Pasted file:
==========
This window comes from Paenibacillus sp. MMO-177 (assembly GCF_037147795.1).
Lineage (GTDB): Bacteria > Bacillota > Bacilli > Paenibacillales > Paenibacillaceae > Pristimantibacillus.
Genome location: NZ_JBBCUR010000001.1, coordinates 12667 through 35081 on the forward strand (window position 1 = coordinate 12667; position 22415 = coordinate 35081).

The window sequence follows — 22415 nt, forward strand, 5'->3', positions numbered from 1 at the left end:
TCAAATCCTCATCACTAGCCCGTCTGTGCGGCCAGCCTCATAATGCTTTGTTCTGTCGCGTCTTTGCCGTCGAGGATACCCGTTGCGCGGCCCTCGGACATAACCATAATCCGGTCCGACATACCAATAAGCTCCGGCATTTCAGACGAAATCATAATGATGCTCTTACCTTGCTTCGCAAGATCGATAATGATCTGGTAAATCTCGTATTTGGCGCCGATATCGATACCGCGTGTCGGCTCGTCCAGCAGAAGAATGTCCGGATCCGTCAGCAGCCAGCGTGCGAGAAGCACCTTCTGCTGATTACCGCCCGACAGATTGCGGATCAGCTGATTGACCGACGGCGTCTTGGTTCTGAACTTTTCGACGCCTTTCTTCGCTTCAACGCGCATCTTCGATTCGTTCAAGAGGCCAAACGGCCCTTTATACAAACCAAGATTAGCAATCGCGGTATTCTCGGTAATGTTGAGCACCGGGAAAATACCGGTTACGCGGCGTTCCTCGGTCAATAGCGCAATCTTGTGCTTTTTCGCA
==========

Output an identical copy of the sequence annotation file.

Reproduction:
This window comes from Paenibacillus sp. MMO-177 (assembly GCF_037147795.1).
Lineage (GTDB): Bacteria > Bacillota > Bacilli > Paenibacillales > Paenibacillaceae > Pristimantibacillus.
Genome location: NZ_JBBCUR010000001.1, coordinates 12667 through 35081 on the forward strand (window position 1 = coordinate 12667; position 22415 = coordinate 35081).

The window sequence follows — 22415 nt, forward strand, 5'->3', positions numbered from 1 at the left end:
TCAAATCCTCATCACTAGCCCGTCTGTGCGGCCAGCCTCATAATGCTTTGTTCTGTCGCGTCTTTGCCGTCGAGGATACCCGTTGCGCGGCCCTCGGACATAACCATAATCCGGTCCGACATACCAATAAGCTCCGGCATTTCAGACGAAATCATAATGATGCTCTTACCTTGCTTCGCAAGATCGATAATGATCTGGTAAATCTCGTATTTGGCGCCGATATCGATACCGCGTGTCGGCTCGTCCAGCAGAAGAATGTCCGGATCCGTCAGCAGCCAGCGTGCGAGAAGCACCTTCTGCTGATTACCGCCCGACAGATTGCGGATCAGCTGATTGACCGACGGCGTCTTGGTTCTGAACTTTTCGACGCCTTTCTTCGCTTCAACGCGCATCTTCGATTCGTTCAAGAGGCCAAACGGCCCTTTATACAAACCAAGATTAGCAATCGCGGTATTCTCGGTAATGTTGAGCACCGGGAAAATACCGGTTACGCGGCGTTCCTCGGTCAATAGCGCAATCTTGTGCTTTTTCGCA